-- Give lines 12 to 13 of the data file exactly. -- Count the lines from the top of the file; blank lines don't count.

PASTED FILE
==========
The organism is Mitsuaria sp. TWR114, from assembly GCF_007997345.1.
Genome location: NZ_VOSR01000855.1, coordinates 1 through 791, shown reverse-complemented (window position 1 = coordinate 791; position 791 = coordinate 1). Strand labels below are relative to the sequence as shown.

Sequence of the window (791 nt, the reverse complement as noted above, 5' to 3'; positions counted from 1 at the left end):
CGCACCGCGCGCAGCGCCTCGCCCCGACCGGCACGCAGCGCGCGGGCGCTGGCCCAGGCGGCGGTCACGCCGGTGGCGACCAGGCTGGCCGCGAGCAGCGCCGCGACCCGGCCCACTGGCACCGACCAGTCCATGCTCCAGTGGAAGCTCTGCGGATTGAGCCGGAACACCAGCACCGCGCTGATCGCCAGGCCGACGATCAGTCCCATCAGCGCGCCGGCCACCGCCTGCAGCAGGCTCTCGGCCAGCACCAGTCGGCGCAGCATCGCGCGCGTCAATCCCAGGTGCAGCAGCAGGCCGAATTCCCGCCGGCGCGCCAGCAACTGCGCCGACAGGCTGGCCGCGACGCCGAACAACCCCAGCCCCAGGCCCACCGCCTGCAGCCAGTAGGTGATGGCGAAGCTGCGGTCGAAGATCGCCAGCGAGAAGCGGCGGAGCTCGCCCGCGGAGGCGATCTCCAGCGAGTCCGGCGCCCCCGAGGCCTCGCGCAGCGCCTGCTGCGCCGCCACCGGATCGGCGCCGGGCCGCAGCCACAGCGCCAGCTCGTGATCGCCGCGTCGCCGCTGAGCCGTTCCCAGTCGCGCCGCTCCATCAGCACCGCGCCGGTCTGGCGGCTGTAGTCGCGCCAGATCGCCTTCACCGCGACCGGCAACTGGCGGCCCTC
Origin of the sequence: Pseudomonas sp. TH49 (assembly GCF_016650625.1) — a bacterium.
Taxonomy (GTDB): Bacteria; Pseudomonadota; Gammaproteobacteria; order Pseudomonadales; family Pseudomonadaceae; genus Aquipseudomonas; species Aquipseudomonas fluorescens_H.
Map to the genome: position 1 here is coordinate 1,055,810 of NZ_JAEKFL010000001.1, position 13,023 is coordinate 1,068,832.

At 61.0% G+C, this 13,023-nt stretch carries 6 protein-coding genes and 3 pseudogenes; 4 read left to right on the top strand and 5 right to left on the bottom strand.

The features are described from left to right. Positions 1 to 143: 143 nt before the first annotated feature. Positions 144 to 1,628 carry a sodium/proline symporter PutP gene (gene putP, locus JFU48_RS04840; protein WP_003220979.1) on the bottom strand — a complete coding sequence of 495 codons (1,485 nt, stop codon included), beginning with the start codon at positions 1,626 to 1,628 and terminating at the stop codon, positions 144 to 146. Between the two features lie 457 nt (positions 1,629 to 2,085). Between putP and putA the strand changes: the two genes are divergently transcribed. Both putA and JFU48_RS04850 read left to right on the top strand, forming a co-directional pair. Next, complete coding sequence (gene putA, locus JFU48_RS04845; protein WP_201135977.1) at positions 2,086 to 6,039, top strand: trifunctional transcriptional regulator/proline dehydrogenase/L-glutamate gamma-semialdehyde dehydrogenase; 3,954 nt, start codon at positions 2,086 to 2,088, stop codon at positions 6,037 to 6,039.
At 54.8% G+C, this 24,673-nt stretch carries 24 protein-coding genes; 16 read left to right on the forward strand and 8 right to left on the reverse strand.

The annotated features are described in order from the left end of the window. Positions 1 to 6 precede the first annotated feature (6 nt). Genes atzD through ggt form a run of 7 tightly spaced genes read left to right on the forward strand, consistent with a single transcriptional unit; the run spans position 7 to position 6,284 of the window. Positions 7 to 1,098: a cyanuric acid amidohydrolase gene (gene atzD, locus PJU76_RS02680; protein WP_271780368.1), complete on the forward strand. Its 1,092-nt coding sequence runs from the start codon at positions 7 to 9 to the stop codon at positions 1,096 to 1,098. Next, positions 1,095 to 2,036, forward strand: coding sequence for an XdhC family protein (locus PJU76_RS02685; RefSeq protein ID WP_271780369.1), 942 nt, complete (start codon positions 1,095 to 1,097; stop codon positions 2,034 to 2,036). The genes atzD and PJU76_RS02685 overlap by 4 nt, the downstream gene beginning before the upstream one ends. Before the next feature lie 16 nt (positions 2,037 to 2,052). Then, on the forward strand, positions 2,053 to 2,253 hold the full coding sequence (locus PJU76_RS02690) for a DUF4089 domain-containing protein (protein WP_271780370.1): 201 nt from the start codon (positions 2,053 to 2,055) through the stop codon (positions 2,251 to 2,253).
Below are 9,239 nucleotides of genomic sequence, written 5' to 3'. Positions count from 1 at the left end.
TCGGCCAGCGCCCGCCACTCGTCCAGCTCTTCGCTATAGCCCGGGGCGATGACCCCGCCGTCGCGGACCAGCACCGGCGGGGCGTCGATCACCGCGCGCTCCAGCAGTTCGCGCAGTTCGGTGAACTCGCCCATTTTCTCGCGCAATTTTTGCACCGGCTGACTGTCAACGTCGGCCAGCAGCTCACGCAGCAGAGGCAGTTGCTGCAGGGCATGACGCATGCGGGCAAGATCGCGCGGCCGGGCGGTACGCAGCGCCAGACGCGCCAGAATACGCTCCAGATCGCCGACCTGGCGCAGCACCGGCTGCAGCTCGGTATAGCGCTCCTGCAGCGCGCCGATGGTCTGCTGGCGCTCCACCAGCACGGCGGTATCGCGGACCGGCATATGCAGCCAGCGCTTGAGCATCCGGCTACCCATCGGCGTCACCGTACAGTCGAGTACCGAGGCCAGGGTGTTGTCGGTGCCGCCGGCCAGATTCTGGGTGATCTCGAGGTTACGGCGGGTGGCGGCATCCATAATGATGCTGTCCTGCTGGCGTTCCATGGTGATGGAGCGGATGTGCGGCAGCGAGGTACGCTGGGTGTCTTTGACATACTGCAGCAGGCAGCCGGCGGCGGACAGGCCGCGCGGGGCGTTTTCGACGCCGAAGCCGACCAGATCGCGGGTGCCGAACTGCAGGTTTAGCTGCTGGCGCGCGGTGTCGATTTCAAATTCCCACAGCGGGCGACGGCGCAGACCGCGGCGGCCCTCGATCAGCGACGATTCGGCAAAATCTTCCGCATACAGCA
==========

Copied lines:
Below are 9,239 nucleotides of genomic sequence, written 5' to 3'. Positions count from 1 at the left end.
TCGGCCAGCGCCCGCCACTCGTCCAGCTCTTCGCTATAGCCCGGGGCGATGACCCCGCCGTCGCGGACCAGCACCGGCGGGGCGTCGATCACCGCGCGCTCCAGCAGTTCGCGCAGTTCGGTGAACTCGCCCATTTTCTCGCGCAATTTTTGCACCGGCTGACTGTCAACGTCGGCCAGCAGCTCACGCAGCAGAGGCAGTTGCTGCAGGGCATGACGCATGCGGGCAAGATCGCGCGGCCGGGCGGTACGCAGCGCCAGACGCGCCAGAATACGCTCCAGATCGCCGACCTGGCGCAGCACCGGCTGCAGCTCGGTATAGCGCTCCTGCAGCGCGCCGATGGTCTGCTGGCGCTCCACCAGCACGGCGGTATCGCGGACCGGCATATGCAGCCAGCGCTTGAGCATCCGGCTACCCATCGGCGTCACCGTACAGTCGAGTACCGAGGCCAGGGTGTTGTCGGTGCCGCCGGCCAGATTCTGGGTGATCTCGAGGTTACGGCGGGTGGCGGCATCCATAATGATGCTGTCCTGCTGGCGTTCCATGGTGATGGAGCGGATGTGCGGCAGCGAGGTACGCTGGGTGTCTTTGACATACTGCAGCAGGCAGCCGGCGGCGGACAGGCCGCGCGGGGCGTTTTCGACGCCGAAGCCGACCAGATCGCGGGTGCCGAACTGCAGGTTTAGCTGCTGGCGCGCGGTGTCGATTTCAAATTCCCACAGCGGGCGACGGCGCAGACCGCGGCGGCCCTCGATCAGCGACGATTCGGCAAAATCTTCCGCATACAGCA